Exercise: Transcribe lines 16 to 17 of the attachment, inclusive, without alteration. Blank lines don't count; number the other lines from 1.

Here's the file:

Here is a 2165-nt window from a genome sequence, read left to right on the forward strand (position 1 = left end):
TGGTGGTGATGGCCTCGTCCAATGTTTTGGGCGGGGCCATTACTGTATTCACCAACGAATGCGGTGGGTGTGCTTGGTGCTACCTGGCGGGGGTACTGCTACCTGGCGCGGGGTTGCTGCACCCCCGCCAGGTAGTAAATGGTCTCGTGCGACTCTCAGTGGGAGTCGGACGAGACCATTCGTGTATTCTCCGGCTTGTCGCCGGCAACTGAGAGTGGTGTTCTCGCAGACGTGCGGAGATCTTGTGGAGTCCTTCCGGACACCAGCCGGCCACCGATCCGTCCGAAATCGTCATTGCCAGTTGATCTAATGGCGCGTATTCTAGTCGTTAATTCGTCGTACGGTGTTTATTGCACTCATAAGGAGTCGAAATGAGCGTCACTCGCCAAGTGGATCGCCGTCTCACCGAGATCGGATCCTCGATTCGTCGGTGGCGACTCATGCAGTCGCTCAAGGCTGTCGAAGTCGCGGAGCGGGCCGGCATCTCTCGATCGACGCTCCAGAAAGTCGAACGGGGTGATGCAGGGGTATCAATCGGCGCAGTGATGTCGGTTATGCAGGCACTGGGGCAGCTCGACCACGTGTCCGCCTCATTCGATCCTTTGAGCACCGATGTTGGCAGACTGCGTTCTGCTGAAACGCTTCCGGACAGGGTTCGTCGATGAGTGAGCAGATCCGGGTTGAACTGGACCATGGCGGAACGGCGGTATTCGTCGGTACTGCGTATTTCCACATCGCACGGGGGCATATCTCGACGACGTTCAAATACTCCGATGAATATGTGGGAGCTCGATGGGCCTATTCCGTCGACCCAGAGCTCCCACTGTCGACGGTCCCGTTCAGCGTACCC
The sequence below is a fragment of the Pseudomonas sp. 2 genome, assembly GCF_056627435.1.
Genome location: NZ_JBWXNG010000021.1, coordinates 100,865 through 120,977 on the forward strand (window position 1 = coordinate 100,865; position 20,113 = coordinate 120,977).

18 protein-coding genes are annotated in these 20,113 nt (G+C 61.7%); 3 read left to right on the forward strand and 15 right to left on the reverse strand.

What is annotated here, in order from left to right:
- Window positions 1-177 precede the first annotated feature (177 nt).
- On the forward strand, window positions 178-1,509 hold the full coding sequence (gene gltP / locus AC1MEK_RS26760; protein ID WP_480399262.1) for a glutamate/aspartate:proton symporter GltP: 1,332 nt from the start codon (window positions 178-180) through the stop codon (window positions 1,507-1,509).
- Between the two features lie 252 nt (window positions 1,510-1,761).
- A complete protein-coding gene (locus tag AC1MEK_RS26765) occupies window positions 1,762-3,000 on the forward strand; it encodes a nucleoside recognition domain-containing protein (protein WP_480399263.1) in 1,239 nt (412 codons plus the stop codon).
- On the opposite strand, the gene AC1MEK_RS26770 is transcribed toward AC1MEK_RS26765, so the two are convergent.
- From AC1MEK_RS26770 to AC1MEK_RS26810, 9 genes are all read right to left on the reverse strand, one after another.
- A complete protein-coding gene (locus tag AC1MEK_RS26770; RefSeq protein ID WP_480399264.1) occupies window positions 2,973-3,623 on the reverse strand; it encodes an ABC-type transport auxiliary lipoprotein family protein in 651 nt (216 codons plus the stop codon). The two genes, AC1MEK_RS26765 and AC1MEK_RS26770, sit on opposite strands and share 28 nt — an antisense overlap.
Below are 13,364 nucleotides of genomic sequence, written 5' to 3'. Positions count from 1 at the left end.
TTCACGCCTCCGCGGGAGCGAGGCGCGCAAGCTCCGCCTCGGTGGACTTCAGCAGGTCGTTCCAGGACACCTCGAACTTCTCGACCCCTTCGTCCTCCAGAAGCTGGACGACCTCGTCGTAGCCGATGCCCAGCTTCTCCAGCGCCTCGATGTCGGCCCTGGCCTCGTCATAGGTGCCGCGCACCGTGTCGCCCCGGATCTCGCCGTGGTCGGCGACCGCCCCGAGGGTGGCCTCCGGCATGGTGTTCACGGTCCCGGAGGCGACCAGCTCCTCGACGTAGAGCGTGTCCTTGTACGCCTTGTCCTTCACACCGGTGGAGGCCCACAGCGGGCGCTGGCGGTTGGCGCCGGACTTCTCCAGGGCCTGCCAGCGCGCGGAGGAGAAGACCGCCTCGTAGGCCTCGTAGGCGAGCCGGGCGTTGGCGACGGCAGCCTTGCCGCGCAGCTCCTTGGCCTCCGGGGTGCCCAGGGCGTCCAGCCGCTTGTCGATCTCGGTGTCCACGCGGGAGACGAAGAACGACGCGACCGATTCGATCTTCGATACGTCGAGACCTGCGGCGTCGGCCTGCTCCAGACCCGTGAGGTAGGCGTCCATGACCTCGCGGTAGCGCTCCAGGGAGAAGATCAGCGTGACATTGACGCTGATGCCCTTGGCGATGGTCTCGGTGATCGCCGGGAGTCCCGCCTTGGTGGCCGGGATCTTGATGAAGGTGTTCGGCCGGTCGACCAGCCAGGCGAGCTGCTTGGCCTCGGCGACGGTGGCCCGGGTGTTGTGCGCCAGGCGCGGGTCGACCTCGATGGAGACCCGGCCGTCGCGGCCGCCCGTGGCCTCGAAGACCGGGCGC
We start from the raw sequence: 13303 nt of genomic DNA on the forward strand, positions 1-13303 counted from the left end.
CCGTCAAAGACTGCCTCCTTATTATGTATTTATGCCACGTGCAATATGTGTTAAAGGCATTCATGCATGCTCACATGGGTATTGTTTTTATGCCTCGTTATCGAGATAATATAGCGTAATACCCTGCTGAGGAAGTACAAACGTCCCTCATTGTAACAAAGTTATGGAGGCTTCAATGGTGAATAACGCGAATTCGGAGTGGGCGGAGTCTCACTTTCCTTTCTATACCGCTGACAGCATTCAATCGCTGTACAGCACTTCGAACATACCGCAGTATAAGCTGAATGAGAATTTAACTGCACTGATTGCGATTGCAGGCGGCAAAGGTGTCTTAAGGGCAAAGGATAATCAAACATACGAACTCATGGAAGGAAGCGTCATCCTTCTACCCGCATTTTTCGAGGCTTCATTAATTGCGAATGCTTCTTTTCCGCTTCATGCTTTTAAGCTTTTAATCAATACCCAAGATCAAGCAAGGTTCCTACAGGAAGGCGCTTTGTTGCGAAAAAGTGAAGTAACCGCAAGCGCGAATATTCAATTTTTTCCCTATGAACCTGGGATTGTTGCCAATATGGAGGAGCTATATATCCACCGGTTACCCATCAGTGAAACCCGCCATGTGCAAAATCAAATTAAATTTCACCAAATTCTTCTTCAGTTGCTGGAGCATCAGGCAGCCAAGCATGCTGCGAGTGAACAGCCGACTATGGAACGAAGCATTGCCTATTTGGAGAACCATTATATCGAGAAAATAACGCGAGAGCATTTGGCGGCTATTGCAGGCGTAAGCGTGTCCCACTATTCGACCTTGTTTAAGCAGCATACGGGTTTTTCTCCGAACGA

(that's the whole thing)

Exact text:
We start from the raw sequence: 13303 nt of genomic DNA on the forward strand, positions 1-13303 counted from the left end.
CCGTCAAAGACTGCCTCCTTATTATGTATTTATGCCACGTGCAATATGTGTTAAAGGCATTCATGCATGCTCACATGGGTATTGTTTTTATGCCTCGTTATCGAGATAATATAGCGTAATACCCTGCTGAGGAAGTACAAACGTCCCTCATTGTAACAAAGTTATGGAGGCTTCAATGGTGAATAACGCGAATTCGGAGTGGGCGGAGTCTCACTTTCCTTTCTATACCGCTGACAGCATTCAATCGCTGTACAGCACTTCGAACATACCGCAGTATAAGCTGAATGAGAATTTAACTGCACTGATTGCGATTGCAGGCGGCAAAGGTGTCTTAAGGGCAAAGGATAATCAAACATACGAACTCATGGAAGGAAGCGTCATCCTTCTACCCGCATTTTTCGAGGCTTCATTAATTGCGAATGCTTCTTTTCCGCTTCATGCTTTTAAGCTTTTAATCAATACCCAAGATCAAGCAAGGTTCCTACAGGAAGGCGCTTTGTTGCGAAAAAGTGAAGTAACCGCAAGCGCGAATATTCAATTTTTTCCCTATGAACCTGGGATTGTTGCCAATATGGAGGAGCTATATATCCACCGGTTACCCATCAGTGAAACCCGCCATGTGCAAAATCAAATTAAATTTCACCAAATTCTTCTTCAGTTGCTGGAGCATCAGGCAGCCAAGCATGCTGCGAGTGAACAGCCGACTATGGAACGAAGCATTGCCTATTTGGAGAACCATTATATCGAGAAAATAACGCGAGAGCATTTGGCGGCTATTGCAGGCGTAAGCGTGTCCCACTATTCGACCTTGTTTAAGCAGCATACGGGTTTTTCTCCGAACGA